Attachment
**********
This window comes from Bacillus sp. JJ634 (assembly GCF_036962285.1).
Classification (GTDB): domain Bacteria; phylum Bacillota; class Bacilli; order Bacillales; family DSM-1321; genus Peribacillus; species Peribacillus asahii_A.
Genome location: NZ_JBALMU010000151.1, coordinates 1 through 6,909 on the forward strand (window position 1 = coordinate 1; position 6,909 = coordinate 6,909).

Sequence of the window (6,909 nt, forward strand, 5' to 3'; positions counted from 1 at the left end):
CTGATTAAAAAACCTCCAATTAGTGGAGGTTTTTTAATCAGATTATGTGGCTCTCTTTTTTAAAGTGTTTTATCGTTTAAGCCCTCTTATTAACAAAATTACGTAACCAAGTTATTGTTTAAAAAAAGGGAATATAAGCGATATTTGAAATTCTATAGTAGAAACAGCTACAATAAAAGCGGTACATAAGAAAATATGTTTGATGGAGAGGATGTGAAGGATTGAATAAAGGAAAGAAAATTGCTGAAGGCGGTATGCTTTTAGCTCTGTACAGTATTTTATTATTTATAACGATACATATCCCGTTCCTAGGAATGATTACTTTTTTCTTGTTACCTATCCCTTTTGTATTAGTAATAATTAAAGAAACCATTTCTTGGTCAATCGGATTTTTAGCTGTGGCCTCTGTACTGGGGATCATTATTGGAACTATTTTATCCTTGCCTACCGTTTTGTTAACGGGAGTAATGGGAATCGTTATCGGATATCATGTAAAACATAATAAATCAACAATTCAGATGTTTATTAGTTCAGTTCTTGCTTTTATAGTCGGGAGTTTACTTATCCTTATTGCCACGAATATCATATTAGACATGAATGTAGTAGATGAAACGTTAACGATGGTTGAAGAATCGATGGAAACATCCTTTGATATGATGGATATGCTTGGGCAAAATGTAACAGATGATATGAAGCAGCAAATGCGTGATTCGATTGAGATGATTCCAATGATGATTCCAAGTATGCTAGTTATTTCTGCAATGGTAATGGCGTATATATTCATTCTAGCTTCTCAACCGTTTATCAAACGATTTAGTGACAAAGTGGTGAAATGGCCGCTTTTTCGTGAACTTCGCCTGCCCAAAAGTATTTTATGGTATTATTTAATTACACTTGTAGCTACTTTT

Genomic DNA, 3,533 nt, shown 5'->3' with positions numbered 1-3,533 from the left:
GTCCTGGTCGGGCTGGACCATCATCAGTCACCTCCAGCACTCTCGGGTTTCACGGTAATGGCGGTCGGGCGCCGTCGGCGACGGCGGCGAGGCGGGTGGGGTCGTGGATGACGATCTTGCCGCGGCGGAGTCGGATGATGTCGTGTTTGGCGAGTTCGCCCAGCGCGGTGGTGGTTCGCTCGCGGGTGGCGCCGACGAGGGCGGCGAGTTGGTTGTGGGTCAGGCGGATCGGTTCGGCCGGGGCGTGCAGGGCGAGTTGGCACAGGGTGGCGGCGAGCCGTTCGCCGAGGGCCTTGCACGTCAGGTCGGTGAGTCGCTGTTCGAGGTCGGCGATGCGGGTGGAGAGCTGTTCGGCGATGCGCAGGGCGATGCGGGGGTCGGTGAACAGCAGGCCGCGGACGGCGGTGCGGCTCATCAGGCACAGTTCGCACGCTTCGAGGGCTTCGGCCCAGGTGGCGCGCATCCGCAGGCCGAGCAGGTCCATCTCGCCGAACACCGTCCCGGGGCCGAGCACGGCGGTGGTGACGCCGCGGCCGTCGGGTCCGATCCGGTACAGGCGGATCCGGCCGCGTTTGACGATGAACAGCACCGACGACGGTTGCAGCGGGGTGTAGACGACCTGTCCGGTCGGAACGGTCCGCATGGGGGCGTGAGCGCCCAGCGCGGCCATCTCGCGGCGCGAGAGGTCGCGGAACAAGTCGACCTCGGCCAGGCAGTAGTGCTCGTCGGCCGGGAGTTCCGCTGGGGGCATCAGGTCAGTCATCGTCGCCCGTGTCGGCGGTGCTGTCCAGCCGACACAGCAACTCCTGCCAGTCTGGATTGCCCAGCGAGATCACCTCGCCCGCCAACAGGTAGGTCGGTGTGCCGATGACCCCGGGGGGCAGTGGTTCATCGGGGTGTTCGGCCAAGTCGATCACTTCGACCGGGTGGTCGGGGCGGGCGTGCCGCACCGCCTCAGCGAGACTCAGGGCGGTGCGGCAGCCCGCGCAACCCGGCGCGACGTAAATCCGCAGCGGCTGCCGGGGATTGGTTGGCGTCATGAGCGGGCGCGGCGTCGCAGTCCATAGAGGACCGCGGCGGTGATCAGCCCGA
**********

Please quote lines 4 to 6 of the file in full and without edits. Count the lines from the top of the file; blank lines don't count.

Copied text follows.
Sequence of the window (6,909 nt, forward strand, 5' to 3'; positions counted from 1 at the left end):
CTGATTAAAAAACCTCCAATTAGTGGAGGTTTTTTAATCAGATTATGTGGCTCTCTTTTTTAAAGTGTTTTATCGTTTAAGCCCTCTTATTAACAAAATTACGTAACCAAGTTATTGTTTAAAAAAAGGGAATATAAGCGATATTTGAAATTCTATAGTAGAAACAGCTACAATAAAAGCGGTACATAAGAAAATATGTTTGATGGAGAGGATGTGAAGGATTGAATAAAGGAAAGAAAATTGCTGAAGGCGGTATGCTTTTAGCTCTGTACAGTATTTTATTATTTATAACGATACATATCCCGTTCCTAGGAATGATTACTTTTTTCTTGTTACCTATCCCTTTTGTATTAGTAATAATTAAAGAAACCATTTCTTGGTCAATCGGATTTTTAGCTGTGGCCTCTGTACTGGGGATCATTATTGGAACTATTTTATCCTTGCCTACCGTTTTGTTAACGGGAGTAATGGGAATCGTTATCGGATATCATGTAAAACATAATAAATCAACAATTCAGATGTTTATTAGTTCAGTTCTTGCTTTTATAGTCGGGAGTTTACTTATCCTTATTGCCACGAATATCATATTAGACATGAATGTAGTAGATGAAACGTTAACGATGGTTGAAGAATCGATGGAAACATCCTTTGATATGATGGATATGCTTGGGCAAAATGTAACAGATGATATGAAGCAGCAAATGCGTGATTCGATTGAGATGATTCCAATGATGATTCCAAGTATGCTAGTTATTTCTGCAATGGTAATGGCGTATATATTCATTCTAGCTTCTCAACCGTTTATCAAACGATTTAGTGACAAAGTGGTGAAATGGCCGCTTTTTCGTGAACTTCGCCTGCCCAAAAGTATTTTATGGTATTATTTAATTACACTTGTAGCTACTTTT

Genomic DNA, 3,533 nt, shown 5'->3' with positions numbered 1-3,533 from the left: